The DE08 ice core’s resolution is so good, that it even detected a pause, possibly even a drop, in atmospheric CO2 during the mid-20th century cooling period.
The stabilization of atmospheric CO2 concentration during the 1940s and 1950s is a notable feature in the ice core record. The new high density measurements confirm this result and show that CO2 concentrations stabilized at 310–312 ppm from ~1940–1955. The CH4 and N2O growth rates also decreased during this period, although the N2O variation is comparable to the measurement uncertainty. Smoothing due to enclosure of air in the ice (about 10 years at DE08) removes high frequency variations from the record, so the true atmospheric variation may have been larger than represented in the ice core air record. Even a decrease in the atmospheric CO2 concentration during the mid-1940s is consistent with the Law Dome record and the air enclosure smoothing, suggesting a large additional sink of ~3.0 PgC yr-1 [Trudinger et al., 2002a]. The d13CO2 record during this time suggests that this additional sink was mostly oceanic and not caused by lower fossil emissions or the terrestrial biosphere [Etheridge et al., 1996; Trudinger et al., 2002a]. The processes that could cause this response are still unknown.
 The CO2 stabilization occurred during a shift from persistent El Niño to La Niña conditions [Allan and D’Arrigo, 1999]. This coincided with a warm-cool phase change of the Pacific Decadal Oscillation [Mantua et al., 1997], cooling temperatures [Moberg et al., 2005] and progressively weakening North Atlantic thermohaline circulation [Latif et al., 2004]. The combined effect of these factors on the trace gas budgets is not presently well understood. They may be significant for the atmospheric CO2 concentration if fluxes in areas of carbon uptake, such as the North Pacific Ocean, are enhanced, or if efflux from the tropics is suppressed.
MacFarling Meure et al., 2006
From about 1940 through 1955, approximately 24 billion tons of carbon went straight from the exhaust pipes into the oceans and/or biosphere:
Ahn et al., 2012 constructed a series of synthetic ice cores of varying resolution to mostly explain the difference between the DE08 and WAIS Divide cores in resolving the LIA CO2 plunge ca. 1610 AD:
There is a fundamental relationship between frequency and amplitude. If you apply a low pass filter or smoothing average to a time series, you attenuate the amplitude response:
Breaking a Perfectly Good Hockey Stick
I downloaded a composite ice core CO2 record (0-800 kyr BP) from Bereiter et al. (2014) and generated the standard CO2 Hockey Stick:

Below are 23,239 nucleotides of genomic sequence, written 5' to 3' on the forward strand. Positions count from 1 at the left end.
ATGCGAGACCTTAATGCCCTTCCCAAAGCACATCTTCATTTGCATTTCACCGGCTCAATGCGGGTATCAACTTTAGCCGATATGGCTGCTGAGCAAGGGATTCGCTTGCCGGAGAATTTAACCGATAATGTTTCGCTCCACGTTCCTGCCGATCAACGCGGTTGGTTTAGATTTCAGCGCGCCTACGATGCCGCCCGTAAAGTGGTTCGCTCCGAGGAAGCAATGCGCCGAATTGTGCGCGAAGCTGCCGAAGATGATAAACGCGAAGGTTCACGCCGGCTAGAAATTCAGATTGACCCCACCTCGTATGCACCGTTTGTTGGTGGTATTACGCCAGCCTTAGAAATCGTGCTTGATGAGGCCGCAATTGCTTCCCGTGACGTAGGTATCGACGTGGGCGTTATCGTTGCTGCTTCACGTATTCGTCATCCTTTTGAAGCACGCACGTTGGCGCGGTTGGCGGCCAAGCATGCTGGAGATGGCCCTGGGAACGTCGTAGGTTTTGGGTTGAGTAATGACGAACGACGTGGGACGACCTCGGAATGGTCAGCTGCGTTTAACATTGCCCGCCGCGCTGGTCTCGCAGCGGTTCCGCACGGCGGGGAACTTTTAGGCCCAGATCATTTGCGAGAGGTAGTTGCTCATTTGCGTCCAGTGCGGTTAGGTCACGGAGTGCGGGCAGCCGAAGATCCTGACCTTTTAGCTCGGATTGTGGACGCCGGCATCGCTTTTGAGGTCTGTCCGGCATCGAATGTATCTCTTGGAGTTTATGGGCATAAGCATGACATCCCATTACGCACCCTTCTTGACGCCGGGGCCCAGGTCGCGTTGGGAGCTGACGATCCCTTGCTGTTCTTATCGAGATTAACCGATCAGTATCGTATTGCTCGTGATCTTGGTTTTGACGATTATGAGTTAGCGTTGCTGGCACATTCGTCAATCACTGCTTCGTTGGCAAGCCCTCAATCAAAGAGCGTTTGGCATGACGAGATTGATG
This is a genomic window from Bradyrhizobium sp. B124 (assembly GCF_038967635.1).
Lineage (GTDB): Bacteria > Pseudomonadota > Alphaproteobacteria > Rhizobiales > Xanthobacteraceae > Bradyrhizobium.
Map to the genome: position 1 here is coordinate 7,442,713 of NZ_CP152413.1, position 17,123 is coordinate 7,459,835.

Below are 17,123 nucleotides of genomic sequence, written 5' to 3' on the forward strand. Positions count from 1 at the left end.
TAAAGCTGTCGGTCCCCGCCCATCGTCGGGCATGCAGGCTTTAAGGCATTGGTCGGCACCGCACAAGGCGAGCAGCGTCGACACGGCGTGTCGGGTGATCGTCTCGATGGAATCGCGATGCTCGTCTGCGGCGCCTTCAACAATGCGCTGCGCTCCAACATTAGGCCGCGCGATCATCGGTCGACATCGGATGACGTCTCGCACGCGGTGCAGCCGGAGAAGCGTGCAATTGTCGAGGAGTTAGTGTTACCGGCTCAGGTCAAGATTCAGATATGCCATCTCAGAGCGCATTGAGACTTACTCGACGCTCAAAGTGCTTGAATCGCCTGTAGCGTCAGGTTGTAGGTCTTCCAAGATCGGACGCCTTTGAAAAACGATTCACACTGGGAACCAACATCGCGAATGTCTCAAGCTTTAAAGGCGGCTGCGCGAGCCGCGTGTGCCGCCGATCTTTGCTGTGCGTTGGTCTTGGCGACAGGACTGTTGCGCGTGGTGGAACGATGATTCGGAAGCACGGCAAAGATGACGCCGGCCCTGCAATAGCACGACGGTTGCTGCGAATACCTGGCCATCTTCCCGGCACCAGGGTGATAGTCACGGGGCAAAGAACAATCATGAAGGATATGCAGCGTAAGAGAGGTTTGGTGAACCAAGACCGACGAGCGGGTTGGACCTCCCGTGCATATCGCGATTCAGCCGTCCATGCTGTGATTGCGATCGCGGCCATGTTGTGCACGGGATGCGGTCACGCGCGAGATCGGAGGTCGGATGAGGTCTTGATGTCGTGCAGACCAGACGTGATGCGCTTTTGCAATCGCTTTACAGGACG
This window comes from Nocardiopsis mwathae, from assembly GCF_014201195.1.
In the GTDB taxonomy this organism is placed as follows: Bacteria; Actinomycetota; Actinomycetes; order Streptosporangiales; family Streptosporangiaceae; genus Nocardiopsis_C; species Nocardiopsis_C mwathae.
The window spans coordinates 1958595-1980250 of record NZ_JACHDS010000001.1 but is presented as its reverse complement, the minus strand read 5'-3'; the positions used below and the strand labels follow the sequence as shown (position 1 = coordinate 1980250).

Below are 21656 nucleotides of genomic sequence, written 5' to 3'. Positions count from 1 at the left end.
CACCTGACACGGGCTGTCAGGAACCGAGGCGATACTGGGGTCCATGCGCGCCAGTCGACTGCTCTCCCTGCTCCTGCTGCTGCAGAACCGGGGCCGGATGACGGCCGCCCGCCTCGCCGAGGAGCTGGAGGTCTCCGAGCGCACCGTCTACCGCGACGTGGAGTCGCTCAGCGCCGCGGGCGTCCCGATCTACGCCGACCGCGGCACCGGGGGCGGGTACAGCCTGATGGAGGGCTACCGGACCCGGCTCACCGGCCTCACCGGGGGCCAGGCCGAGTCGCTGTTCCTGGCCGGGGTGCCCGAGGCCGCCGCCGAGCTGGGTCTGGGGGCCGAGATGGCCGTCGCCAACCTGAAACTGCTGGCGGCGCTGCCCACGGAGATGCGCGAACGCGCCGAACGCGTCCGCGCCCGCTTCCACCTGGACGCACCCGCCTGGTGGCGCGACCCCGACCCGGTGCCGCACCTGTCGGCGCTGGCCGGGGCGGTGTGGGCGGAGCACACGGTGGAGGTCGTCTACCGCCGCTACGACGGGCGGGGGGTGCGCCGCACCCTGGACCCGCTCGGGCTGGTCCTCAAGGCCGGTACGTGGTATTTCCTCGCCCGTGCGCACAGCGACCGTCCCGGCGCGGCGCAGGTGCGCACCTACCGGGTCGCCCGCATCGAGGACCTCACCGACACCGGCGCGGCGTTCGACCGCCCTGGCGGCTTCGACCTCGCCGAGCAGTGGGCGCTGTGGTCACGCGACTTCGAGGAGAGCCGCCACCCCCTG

This is a composite of the following ice cores:
|-51-1800 yr BP:’||Law Dome (Rubino et al., 2013)|
|1.8-2 kyr BP:||Law Dome (MacFarling Meure et al., 2006)|
|2-11 kyr BP:||Dome C (Monnin et al., 2001 + 2004)|
|11-22 kyr BP:||WAIS (Marcott et al., 2014) minus 4 ppmv (see text)|
|22-40 kyr BP:||Siple Dome (Ahn et al., 2014)|
|40-60 kyr BP:||TALDICE (Bereiter et al., 2012)|
|60-115 kyr BP:||EDML (Bereiter et al., 2012)|
|105-155 kyr BP:||Dome C Sublimation (Schneider et al., 2013)|
|155-393 kyr BP:||Vostok (Petit et al., 1999)|
|393-611 kyr BP:||Dome C (Siegenthaler et al., 2005)|
|612-800 kyr BP:||Dome C (Bereiter et al., 2014)|
These ice cores are of vastly different resolutions. Petit et al., 1999 indicate that the CO2 resolution for Vostok is 1,500 years. Lüthi et al., 2008 suggest a CO2 resolution of about 500 years for Dome C. It appears that the high resolution Law Dome DE08 core was just spliced on to the lower frequency older ice cores.
If I apply smoothing filters to the DE08 ice core in order to match the resolution of the lower resolution ice cores, I get a considerably different picture.
Using the information in Table 1 from Ahn et al., 2012:
|Ice Core Name||Mean Temp. (°C)||Acc. Rate (cm we/yr)||Ice-Gas Age Diff. (yr)||Gas Age Distribution (yr)||Reference for Gas Age Distribution|
|Dronning Maud Land||–44.6||6.4||835||59 ± 5||Siegenthaler et al. |
|DE-08 (Law Dome)||–19||110||31||10||Trudinger |
|DSS (Law Dome)||–22||60||58||14||Trudinger |
|WDC05A (WAIS Divide)||–31||22||205||≥30?||this study|
I plotted the relationship between Ice-Gas Age Difference and Gas Age Distribution and used this to calculate a gas age distribution for the Holocene portion Vostok core:
The application of a 130-yr smoothing filter to the DE08 core yields a Hockey Stick with a seriously shortened blade:
If I use a 500-yr smoothing filter, the Hockey Stick loses its blade completely: